Happy Fallidays!

By: Shreya Senthilkumar, Shivani Handa, and Kushal Upreti

People all over the world celebrate different holidays during the fall season. While they may seem different, they all share common themes of unity, family, and festive spirit. Here are three fall holidays that many students at Apex High School celebrate.

Diwali: A fall holiday that Americans may not be aware of is Diwali, the Indian festival of lights. It is a religious holiday celebrated by more than a billion people all over the world, including Hindus, Sikhs, Jains and Newar Buddhists. People celebrate Diwali differently based on their religion and the region their family is from, but the essence of the holiday is the triumph of light over darkness. Everyone has a slightly different story about the origins of Diwali. However, one version of the story explains that Diwali commemorates the day Prince Rama returned from his 14 year exile after defeating the evil Lord Ravan. Diwali festivities take place over 5 days, and this year it was celebrated from November 2nd to November 6th. People prepare for Diwali by cleaning their house, buying new clothes and resolving disagreements that occurred over the past year. The most celebration occurs on the 3rd day of Diwali, called Lakshmi Pooja. On that day, people pray to Ganesh, the god of wisdom as well as Lakshmi, the goddess of wealth. The hope is that praying to these gods will give people money, as well as the wisdom to not lose their money. People get together with their families, give gifts to each other, and eat Indian sweets, such as rasmalai and gajar ka halwa. They also wear new, brightly colored clothing and set off fireworks. A Diwali tradition that my family has is to line the pathway to our house with tea lights and take pictures together. Shreya Senthilkumar (‘23) said, “Our neighborhood has a lot of Indian people and we all celebrate Diwali together. We go to an Indian restaurant on Diwali and then spend the night setting off fireworks.”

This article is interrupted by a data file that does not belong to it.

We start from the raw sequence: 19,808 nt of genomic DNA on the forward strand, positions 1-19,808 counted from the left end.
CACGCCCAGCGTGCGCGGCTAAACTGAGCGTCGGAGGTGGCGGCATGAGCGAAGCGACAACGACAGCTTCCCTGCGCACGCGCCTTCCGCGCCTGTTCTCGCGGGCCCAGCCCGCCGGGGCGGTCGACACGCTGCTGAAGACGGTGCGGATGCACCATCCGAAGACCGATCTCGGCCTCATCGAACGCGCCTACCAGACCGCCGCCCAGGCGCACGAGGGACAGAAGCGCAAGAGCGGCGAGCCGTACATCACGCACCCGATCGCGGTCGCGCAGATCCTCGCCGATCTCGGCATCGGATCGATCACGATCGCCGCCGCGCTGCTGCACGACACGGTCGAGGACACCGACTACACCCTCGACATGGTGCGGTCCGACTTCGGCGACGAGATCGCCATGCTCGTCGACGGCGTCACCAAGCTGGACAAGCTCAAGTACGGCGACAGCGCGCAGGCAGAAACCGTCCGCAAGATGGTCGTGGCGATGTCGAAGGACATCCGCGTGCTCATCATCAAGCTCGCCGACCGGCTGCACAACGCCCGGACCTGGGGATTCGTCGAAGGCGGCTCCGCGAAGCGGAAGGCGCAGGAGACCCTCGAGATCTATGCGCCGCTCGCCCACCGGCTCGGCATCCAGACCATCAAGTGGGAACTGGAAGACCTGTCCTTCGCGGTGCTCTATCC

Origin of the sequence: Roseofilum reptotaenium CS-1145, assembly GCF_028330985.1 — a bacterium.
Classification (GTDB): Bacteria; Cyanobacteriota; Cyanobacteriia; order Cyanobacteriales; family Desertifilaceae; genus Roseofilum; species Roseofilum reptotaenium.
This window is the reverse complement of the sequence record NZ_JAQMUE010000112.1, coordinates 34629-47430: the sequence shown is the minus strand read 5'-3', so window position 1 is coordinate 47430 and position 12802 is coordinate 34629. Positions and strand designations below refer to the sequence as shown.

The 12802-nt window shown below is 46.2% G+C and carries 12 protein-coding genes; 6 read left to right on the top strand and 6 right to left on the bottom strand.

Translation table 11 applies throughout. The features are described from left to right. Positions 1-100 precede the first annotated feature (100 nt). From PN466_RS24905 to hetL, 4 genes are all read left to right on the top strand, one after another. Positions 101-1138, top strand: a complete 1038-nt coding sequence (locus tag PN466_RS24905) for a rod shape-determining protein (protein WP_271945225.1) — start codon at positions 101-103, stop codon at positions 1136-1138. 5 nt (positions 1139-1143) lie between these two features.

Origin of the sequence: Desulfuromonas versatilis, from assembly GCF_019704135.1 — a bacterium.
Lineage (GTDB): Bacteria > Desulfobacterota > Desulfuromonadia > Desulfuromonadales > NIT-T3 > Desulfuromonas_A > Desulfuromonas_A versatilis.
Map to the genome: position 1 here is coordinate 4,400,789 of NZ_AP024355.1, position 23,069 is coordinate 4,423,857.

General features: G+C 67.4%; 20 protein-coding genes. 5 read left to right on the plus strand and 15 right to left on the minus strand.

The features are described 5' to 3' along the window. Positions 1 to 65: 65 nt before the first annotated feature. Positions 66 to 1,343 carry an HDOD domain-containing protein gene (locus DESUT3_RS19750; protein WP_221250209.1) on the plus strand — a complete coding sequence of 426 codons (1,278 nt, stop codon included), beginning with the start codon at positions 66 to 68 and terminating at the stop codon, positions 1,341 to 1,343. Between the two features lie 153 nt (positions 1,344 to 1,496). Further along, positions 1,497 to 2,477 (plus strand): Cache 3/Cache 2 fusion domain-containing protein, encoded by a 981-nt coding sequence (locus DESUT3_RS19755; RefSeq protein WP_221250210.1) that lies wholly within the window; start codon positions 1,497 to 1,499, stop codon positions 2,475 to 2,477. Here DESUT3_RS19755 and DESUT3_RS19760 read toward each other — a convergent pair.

Thanksgiving: Celebrated this year on November 25th, Thanksgiving Day is a classic American holiday centered around family, food, and being grateful for all that one has. While variations of Thanksgiving already existed among the New England colonists, the “first Thanksgiving” is often traced back to 1621. After a harsh winter in 1620, the Plymouth pilgrims received help from Squanto, a Native American from the Pawtuxet Tribe. Squanto taught them how to cultivate crops and hunt for food, and he also introduced them to the Wampanoag Native Americans, who became close allies with the pilgrims. Thanks to all the help they received from the natives, the pilgrims had their first successful harvest, and their governor, William Bradford, organized a celebratory feast with their new allies. This feast included many native cooking techniques and spices, and dishes such as duck, geese, venison, and eel were served. The two groups also participated in many activities together, such as firing guns and running races. While the pilgrims and Wampanoag natives would have a strained relationship later on, the first Thanksgiving was still a rare example of solidarity between English colonists and Native Americans.